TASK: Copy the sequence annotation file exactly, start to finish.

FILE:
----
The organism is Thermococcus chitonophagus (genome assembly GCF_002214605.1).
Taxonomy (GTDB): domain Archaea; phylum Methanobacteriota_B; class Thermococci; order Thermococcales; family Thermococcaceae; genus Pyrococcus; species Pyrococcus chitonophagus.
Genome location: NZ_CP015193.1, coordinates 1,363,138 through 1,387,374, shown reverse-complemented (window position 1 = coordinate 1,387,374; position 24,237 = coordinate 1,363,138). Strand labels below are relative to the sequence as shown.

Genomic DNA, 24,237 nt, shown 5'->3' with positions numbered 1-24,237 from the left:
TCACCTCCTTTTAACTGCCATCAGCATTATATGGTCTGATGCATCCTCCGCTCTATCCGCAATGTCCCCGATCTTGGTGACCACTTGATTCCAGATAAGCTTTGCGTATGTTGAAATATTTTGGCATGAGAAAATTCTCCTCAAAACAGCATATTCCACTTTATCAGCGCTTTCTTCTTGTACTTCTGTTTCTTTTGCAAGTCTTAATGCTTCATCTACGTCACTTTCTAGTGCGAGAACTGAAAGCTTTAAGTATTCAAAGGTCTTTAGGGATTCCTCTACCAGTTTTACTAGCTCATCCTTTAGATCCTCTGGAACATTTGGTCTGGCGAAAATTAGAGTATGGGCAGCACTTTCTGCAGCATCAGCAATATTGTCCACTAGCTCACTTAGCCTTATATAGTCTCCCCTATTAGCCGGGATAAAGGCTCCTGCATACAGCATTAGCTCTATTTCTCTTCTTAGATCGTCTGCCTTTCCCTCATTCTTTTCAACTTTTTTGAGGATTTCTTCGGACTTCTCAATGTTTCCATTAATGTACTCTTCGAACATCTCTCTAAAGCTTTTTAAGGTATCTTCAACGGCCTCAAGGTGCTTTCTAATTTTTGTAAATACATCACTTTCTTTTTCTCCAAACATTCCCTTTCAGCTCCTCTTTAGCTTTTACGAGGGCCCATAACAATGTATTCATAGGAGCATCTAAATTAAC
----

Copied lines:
The organism is Thermococcus chitonophagus (genome assembly GCF_002214605.1).
Taxonomy (GTDB): domain Archaea; phylum Methanobacteriota_B; class Thermococci; order Thermococcales; family Thermococcaceae; genus Pyrococcus; species Pyrococcus chitonophagus.
Genome location: NZ_CP015193.1, coordinates 1,363,138 through 1,387,374, shown reverse-complemented (window position 1 = coordinate 1,387,374; position 24,237 = coordinate 1,363,138). Strand labels below are relative to the sequence as shown.

Genomic DNA, 24,237 nt, shown 5'->3' with positions numbered 1-24,237 from the left:
TCACCTCCTTTTAACTGCCATCAGCATTATATGGTCTGATGCATCCTCCGCTCTATCCGCAATGTCCCCGATCTTGGTGACCACTTGATTCCAGATAAGCTTTGCGTATGTTGAAATATTTTGGCATGAGAAAATTCTCCTCAAAACAGCATATTCCACTTTATCAGCGCTTTCTTCTTGTACTTCTGTTTCTTTTGCAAGTCTTAATGCTTCATCTACGTCACTTTCTAGTGCGAGAACTGAAAGCTTTAAGTATTCAAAGGTCTTTAGGGATTCCTCTACCAGTTTTACTAGCTCATCCTTTAGATCCTCTGGAACATTTGGTCTGGCGAAAATTAGAGTATGGGCAGCACTTTCTGCAGCATCAGCAATATTGTCCACTAGCTCACTTAGCCTTATATAGTCTCCCCTATTAGCCGGGATAAAGGCTCCTGCATACAGCATTAGCTCTATTTCTCTTCTTAGATCGTCTGCCTTTCCCTCATTCTTTTCAACTTTTTTGAGGATTTCTTCGGACTTCTCAATGTTTCCATTAATGTACTCTTCGAACATCTCTCTAAAGCTTTTTAAGGTATCTTCAACGGCCTCAAGGTGCTTTCTAATTTTTGTAAATACATCACTTTCTTTTTCTCCAAACATTCCCTTTCAGCTCCTCTTTAGCTTTTACGAGGGCCCATAACAATGTATTCATAGGAGCATCTAAATTAAC